Physical keys may not be high tech, but they’re a reliable and cost-effective way for businesses to secure their facilities. Good key management practices can save businesses time and money by eliminating key loss, preventing theft, and improving efficiency.
Today’s environment calls for heightened security and a comprehensive, holistic key control policy. The purpose of a key control policy is to keep property, and people private, safe, and secure. It should give your organization control over access to spaces and assets.
Not sure how to set up a modern security policy? Here are nine steps for creating a comprehensive key control policy in the modern world:
- Identify gaps in your current key control policy.
- Invest in a patented key system.
- Create a master key system.
- Rekey your facility.
- Create and distribute a key holder agreement.
- Conduct staff training.
- Make lost key and new access steps clear.
- Use trusted resources during key control planning.
- Consider an RFID-based key control system.
Business everywhere may be going digital, but physical keys will be part of security plans for a long time to come. And for good reason. Lock and key security provides an excellent level of security and access control, and it’s affordable for businesses of all sizes.
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Identifying the best security tools that actually align with your hotel’s needs can be challenging. Even just researching new systems can feel like wading through a sea of buzzwords. RFID, analytics, IoT. It’s frustrating trying to figure out what’s actually relevant for your particular facility.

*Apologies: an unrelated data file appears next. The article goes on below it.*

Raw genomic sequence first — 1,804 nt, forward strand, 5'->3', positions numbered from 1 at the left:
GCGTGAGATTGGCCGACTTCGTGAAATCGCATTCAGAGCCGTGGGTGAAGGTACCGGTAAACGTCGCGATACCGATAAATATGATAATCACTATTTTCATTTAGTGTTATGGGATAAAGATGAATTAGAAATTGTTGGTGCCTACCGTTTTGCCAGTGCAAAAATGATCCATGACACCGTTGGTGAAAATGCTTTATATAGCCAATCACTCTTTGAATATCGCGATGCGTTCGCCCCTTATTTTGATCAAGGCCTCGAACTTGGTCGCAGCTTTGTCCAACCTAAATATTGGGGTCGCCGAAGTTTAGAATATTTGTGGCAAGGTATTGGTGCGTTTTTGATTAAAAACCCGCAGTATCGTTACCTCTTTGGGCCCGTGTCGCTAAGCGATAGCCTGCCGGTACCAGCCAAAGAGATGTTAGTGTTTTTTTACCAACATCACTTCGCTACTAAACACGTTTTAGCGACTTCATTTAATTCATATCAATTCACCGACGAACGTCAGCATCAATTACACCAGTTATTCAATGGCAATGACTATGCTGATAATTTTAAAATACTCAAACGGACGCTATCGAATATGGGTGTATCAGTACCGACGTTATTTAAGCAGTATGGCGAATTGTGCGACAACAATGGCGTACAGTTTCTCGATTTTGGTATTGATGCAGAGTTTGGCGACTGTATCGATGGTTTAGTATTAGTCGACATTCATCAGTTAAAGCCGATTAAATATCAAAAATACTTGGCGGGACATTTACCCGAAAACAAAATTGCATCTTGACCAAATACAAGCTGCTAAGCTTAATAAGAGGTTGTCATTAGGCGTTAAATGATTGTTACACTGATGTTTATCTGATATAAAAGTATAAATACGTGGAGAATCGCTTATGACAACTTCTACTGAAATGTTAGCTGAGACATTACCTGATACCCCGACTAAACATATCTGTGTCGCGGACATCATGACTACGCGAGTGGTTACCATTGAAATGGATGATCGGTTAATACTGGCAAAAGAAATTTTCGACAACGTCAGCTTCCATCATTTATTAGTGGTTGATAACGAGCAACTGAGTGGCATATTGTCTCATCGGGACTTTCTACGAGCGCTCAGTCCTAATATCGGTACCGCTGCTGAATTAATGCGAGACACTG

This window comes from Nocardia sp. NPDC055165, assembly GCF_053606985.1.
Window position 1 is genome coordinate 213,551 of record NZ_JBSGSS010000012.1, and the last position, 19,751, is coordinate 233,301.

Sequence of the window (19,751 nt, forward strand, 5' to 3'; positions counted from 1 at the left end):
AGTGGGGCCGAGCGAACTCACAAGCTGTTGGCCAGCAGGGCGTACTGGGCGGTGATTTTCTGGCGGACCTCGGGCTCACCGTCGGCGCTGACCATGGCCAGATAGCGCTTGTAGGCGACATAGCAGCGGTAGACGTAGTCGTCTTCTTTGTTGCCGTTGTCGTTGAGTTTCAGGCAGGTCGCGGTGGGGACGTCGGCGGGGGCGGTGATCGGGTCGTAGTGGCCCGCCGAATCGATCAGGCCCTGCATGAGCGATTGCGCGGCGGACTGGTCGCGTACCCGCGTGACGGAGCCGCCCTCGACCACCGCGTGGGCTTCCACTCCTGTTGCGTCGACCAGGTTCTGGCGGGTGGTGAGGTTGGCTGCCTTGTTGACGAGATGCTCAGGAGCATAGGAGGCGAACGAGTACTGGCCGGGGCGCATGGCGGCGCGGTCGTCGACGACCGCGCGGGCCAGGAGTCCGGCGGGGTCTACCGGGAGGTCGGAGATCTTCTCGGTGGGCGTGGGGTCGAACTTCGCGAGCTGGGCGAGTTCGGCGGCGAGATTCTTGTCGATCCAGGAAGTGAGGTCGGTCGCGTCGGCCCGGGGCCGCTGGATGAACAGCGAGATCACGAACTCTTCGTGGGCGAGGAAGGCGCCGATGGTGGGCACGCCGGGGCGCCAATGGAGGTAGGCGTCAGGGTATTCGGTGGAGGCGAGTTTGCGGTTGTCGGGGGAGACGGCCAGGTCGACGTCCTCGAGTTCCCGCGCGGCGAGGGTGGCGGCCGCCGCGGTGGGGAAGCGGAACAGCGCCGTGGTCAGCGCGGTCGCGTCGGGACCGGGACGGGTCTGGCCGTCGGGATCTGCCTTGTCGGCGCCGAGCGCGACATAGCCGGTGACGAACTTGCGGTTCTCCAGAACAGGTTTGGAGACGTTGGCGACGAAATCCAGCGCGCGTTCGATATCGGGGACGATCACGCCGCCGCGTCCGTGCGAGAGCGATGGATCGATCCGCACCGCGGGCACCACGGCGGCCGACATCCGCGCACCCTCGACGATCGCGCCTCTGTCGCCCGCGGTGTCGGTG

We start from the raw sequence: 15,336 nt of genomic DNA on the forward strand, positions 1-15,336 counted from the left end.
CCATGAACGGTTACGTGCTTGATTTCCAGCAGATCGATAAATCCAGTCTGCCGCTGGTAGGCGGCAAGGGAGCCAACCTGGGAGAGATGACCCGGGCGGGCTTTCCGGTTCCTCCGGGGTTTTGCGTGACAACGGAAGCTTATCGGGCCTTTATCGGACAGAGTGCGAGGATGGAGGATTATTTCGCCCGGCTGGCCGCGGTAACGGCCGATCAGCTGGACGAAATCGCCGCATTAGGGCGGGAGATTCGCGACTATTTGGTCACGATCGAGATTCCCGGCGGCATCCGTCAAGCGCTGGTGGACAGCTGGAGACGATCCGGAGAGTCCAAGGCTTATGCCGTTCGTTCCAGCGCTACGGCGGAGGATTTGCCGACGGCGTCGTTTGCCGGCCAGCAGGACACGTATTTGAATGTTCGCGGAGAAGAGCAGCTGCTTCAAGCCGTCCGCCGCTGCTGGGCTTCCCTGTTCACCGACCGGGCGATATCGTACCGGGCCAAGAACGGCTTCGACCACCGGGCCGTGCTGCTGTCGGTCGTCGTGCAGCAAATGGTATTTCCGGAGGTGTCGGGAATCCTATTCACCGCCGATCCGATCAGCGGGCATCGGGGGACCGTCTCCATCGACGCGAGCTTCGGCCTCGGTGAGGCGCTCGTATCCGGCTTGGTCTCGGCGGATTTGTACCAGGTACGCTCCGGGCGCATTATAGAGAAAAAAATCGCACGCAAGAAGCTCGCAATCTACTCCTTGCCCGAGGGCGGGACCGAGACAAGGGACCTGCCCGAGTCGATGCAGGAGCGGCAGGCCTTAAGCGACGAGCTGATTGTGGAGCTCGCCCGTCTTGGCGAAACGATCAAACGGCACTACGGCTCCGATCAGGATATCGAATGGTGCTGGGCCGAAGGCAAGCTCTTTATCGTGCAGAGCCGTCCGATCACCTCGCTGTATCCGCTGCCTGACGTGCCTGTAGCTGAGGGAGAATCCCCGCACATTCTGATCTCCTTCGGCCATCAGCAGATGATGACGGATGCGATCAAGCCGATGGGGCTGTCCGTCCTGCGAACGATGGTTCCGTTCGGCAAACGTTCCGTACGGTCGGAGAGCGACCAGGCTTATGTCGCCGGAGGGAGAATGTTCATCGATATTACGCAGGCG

Ameristar Gains in Efficiency and Ensures That Stringent State Regulations are MetPinnacle Entertainment properties are not strangers to automated key control and key management best practices, having implemented these many years ago. However, over the years, their initial experience with key control had shed light on opportunities for improvement, which were recently put into practice at the Ameristar Casino Hotel in Iowa.
The Need for More Reliable Key Control
The organization’s first key cabinets relied on metal-to-metal contact for key tags to be accurately read by the system. Chris Hamblin, Director of Security and Facilities at Ameristar adds: “The reality is that metal-contact key tags get dirty and corroded over time, which affects the system’s ability to make contact, and its reliability. It’s labor intensive to keep them clean, and that often falls under the responsibility of Security.”